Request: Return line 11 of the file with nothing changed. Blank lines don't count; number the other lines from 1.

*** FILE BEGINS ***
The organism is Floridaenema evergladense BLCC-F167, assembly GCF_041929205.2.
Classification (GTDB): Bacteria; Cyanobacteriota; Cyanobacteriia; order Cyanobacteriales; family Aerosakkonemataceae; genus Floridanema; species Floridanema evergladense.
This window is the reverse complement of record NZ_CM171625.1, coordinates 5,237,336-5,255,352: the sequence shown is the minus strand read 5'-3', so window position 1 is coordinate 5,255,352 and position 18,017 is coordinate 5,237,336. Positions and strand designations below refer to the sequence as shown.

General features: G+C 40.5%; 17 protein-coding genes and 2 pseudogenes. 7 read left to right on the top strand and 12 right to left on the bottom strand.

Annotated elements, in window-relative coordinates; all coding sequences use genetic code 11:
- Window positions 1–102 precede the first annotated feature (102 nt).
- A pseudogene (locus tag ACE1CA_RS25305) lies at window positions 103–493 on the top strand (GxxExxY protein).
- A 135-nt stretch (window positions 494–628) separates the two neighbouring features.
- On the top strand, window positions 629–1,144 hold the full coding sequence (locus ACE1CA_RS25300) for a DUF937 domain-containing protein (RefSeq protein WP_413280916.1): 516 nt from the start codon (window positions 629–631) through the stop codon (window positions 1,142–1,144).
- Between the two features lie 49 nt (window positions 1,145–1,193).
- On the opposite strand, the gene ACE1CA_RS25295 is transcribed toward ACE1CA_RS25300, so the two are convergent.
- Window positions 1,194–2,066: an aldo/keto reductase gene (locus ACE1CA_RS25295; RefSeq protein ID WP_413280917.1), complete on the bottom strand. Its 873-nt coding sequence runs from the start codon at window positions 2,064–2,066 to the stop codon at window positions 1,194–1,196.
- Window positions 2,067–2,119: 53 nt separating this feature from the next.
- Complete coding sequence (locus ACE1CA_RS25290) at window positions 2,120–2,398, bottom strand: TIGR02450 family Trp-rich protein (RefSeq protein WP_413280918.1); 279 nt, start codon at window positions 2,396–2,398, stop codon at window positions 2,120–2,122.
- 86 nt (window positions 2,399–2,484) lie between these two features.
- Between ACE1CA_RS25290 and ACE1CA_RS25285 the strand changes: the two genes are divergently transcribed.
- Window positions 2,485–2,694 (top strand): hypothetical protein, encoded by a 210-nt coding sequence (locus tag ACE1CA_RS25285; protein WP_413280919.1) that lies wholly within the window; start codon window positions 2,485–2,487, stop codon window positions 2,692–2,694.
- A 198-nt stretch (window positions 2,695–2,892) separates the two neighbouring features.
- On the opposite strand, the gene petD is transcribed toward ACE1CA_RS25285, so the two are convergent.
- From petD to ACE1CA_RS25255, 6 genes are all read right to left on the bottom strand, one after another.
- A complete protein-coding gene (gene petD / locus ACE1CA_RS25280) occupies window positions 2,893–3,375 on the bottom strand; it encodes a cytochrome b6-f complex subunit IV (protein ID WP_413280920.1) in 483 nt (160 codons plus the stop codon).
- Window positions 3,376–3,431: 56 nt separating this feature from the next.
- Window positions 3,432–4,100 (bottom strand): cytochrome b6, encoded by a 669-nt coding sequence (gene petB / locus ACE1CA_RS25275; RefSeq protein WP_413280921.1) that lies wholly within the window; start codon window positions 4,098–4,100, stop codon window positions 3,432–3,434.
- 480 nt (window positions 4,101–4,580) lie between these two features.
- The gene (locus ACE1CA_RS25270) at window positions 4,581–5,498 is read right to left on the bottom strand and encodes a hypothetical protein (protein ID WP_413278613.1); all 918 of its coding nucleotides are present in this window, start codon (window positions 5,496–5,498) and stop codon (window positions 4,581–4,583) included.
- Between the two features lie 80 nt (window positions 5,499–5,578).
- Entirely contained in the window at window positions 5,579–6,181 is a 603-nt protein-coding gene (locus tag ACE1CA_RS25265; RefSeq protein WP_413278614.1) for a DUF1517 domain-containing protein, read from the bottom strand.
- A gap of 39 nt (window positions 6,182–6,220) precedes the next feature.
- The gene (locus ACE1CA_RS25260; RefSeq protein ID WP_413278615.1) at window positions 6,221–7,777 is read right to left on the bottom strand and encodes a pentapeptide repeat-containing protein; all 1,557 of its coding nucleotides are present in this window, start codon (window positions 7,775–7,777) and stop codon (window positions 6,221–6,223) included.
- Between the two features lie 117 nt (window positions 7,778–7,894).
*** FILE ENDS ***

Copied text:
- On the opposite strand, the gene ACE1CA_RS25295 is transcribed toward ACE1CA_RS25300, so the two are convergent.